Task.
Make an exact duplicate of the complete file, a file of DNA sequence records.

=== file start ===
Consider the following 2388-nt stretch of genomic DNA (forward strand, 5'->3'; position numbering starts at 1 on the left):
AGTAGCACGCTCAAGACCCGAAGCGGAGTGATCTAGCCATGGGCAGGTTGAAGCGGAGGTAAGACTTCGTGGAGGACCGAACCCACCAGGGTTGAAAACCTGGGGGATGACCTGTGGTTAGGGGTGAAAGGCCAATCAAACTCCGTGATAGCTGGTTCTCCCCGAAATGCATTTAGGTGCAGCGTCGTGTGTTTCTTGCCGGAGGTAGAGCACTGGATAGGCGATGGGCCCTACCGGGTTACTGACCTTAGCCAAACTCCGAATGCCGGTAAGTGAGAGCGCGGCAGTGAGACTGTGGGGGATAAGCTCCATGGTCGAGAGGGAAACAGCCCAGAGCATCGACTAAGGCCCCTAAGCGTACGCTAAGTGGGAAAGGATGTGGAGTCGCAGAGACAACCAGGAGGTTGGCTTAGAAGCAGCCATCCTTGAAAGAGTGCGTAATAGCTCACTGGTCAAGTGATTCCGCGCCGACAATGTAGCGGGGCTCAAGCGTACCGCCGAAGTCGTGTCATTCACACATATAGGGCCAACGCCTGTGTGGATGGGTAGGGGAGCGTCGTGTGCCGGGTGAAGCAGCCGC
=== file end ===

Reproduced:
Consider the following 2388-nt stretch of genomic DNA (forward strand, 5'->3'; position numbering starts at 1 on the left):
AGTAGCACGCTCAAGACCCGAAGCGGAGTGATCTAGCCATGGGCAGGTTGAAGCGGAGGTAAGACTTCGTGGAGGACCGAACCCACCAGGGTTGAAAACCTGGGGGATGACCTGTGGTTAGGGGTGAAAGGCCAATCAAACTCCGTGATAGCTGGTTCTCCCCGAAATGCATTTAGGTGCAGCGTCGTGTGTTTCTTGCCGGAGGTAGAGCACTGGATAGGCGATGGGCCCTACCGGGTTACTGACCTTAGCCAAACTCCGAATGCCGGTAAGTGAGAGCGCGGCAGTGAGACTGTGGGGGATAAGCTCCATGGTCGAGAGGGAAACAGCCCAGAGCATCGACTAAGGCCCCTAAGCGTACGCTAAGTGGGAAAGGATGTGGAGTCGCAGAGACAACCAGGAGGTTGGCTTAGAAGCAGCCATCCTTGAAAGAGTGCGTAATAGCTCACTGGTCAAGTGATTCCGCGCCGACAATGTAGCGGGGCTCAAGCGTACCGCCGAAGTCGTGTCATTCACACATATAGGGCCAACGCCTGTGTGGATGGGTAGGGGAGCGTCGTGTGCCGGGTGAAGCAGCCGC